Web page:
MILWAUKEE – The Pacific Ocean near the equator is gradually cooling, and that could mean another cold and snowy winter in Wisconsin.
Forecasters are predicting another La Nina winter, an unusual occurrence since last winter was also under the influence of La Nina.
While it’s always difficult to predict weather, La Nina winters are noted for below-average temperatures and above-average snowfall.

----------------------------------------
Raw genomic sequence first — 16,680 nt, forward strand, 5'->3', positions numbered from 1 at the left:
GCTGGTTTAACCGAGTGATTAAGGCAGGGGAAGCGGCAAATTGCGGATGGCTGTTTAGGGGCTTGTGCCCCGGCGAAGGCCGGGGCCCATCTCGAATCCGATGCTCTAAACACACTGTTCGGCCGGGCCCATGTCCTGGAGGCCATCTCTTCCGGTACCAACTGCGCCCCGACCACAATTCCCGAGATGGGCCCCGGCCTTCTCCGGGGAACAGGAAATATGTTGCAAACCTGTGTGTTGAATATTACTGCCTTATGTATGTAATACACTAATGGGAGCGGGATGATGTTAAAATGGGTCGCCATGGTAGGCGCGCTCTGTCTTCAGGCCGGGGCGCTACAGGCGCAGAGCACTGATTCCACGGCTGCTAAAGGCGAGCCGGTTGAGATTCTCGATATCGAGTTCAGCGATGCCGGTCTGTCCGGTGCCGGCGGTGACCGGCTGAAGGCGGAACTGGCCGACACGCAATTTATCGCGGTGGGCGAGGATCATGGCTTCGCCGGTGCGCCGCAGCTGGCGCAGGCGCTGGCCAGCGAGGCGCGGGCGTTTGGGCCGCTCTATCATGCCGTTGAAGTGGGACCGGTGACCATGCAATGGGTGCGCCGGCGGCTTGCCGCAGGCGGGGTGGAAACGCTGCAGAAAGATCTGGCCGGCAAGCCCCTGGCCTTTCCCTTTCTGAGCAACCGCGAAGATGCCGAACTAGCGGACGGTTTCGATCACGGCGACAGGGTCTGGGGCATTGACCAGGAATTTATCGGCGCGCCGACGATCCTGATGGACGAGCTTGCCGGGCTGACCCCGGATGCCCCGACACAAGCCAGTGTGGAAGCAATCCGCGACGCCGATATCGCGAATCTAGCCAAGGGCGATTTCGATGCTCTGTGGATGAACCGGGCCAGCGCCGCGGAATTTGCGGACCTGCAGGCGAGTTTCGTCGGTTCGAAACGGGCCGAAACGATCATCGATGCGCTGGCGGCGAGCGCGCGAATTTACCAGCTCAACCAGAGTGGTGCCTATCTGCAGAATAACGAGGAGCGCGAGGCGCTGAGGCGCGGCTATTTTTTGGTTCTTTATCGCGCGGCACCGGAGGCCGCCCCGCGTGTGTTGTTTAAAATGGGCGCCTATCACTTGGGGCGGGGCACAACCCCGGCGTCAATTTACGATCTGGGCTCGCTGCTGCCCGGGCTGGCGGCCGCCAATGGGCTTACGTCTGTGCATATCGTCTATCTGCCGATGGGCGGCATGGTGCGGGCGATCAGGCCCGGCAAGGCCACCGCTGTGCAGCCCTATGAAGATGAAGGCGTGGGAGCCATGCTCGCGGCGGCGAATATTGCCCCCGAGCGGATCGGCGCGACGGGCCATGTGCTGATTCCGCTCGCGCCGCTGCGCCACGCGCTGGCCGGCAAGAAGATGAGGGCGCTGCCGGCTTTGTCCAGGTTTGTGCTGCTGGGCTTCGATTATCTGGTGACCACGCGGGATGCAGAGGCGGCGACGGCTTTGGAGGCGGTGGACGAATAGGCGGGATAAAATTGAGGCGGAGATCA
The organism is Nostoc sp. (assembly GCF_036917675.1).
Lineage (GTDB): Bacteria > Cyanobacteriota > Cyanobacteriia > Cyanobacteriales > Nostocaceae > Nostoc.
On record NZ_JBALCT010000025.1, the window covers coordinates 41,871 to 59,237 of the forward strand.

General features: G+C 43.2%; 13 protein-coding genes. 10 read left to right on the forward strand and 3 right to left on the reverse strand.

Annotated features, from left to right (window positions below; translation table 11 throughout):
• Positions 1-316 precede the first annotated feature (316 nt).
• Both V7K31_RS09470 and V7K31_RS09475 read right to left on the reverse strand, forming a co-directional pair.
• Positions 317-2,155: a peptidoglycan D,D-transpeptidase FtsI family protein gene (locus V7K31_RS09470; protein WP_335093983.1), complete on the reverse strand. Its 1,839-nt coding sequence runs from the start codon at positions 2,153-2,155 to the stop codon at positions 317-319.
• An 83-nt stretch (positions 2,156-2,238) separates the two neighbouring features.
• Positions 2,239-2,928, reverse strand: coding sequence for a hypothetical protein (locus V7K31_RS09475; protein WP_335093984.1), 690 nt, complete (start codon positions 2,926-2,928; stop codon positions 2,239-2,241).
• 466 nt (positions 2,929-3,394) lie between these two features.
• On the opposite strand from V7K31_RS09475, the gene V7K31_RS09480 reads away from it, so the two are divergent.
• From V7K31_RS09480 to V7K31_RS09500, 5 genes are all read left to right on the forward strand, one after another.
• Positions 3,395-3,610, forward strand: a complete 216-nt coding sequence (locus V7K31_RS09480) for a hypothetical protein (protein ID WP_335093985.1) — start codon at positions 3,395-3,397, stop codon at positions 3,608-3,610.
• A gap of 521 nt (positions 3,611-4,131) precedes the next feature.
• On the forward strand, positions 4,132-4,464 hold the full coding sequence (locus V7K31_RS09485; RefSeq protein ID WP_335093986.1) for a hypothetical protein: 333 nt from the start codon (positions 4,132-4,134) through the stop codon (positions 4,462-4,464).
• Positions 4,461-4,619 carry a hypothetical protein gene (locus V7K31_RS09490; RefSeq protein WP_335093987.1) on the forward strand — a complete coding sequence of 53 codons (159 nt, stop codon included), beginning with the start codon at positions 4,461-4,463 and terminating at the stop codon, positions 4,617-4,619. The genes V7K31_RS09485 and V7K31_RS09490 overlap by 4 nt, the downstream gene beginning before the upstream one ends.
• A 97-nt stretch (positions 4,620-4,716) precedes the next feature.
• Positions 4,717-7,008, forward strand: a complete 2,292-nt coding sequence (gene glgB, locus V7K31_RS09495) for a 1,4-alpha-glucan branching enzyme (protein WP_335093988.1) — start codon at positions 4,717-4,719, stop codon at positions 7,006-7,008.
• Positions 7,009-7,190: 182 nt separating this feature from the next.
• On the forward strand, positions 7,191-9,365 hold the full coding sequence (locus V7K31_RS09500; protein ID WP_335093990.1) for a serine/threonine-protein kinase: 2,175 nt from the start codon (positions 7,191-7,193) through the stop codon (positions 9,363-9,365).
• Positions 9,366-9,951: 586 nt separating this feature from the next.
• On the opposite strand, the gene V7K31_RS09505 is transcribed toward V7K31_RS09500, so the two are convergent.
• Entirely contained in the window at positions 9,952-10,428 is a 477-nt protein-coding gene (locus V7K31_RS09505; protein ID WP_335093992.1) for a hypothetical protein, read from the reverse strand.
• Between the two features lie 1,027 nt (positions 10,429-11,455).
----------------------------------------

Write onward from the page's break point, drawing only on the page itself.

"One thing that you can usually count on in La Nina winters – the chance of it being milder than average is pretty low," said Jeff Craven, science and operations officer at the National Weather Service office in Sullivan, Wis. "Someone looking to wear shorts this winter will have to go south of here."
There have been only four consecutive La Nina winters in the last six decades. Records of the weather phenomenon date to 1950
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